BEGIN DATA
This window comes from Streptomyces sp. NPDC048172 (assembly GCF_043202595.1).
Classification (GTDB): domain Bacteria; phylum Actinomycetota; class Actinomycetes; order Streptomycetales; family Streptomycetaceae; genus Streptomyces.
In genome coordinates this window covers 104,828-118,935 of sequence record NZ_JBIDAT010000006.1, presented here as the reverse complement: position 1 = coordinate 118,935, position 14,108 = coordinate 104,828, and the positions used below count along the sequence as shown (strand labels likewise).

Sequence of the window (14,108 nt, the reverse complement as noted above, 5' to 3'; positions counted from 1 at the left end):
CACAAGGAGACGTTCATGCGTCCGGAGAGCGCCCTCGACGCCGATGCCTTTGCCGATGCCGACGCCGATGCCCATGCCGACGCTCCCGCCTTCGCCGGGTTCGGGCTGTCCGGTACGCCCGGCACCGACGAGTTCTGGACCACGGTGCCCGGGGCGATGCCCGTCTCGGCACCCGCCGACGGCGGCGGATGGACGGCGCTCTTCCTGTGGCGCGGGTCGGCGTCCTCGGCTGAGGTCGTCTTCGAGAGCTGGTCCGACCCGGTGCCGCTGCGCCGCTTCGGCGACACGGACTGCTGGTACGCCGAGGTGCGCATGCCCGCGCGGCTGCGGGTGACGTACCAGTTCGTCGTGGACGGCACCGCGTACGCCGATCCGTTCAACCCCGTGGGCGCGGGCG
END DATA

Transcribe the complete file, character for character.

This window comes from Streptomyces sp. NPDC048172 (assembly GCF_043202595.1).
Classification (GTDB): domain Bacteria; phylum Actinomycetota; class Actinomycetes; order Streptomycetales; family Streptomycetaceae; genus Streptomyces.
In genome coordinates this window covers 104,828-118,935 of sequence record NZ_JBIDAT010000006.1, presented here as the reverse complement: position 1 = coordinate 118,935, position 14,108 = coordinate 104,828, and the positions used below count along the sequence as shown (strand labels likewise).

Sequence of the window (14,108 nt, the reverse complement as noted above, 5' to 3'; positions counted from 1 at the left end):
CACAAGGAGACGTTCATGCGTCCGGAGAGCGCCCTCGACGCCGATGCCTTTGCCGATGCCGACGCCGATGCCCATGCCGACGCTCCCGCCTTCGCCGGGTTCGGGCTGTCCGGTACGCCCGGCACCGACGAGTTCTGGACCACGGTGCCCGGGGCGATGCCCGTCTCGGCACCCGCCGACGGCGGCGGATGGACGGCGCTCTTCCTGTGGCGCGGGTCGGCGTCCTCGGCTGAGGTCGTCTTCGAGAGCTGGTCCGACCCGGTGCCGCTGCGCCGCTTCGGCGACACGGACTGCTGGTACGCCGAGGTGCGCATGCCCGCGCGGCTGCGGGTGACGTACCAGTTCGTCGTGGACGGCACCGCGTACGCCGATCCGTTCAACCCCGTGGGCGCGGGCG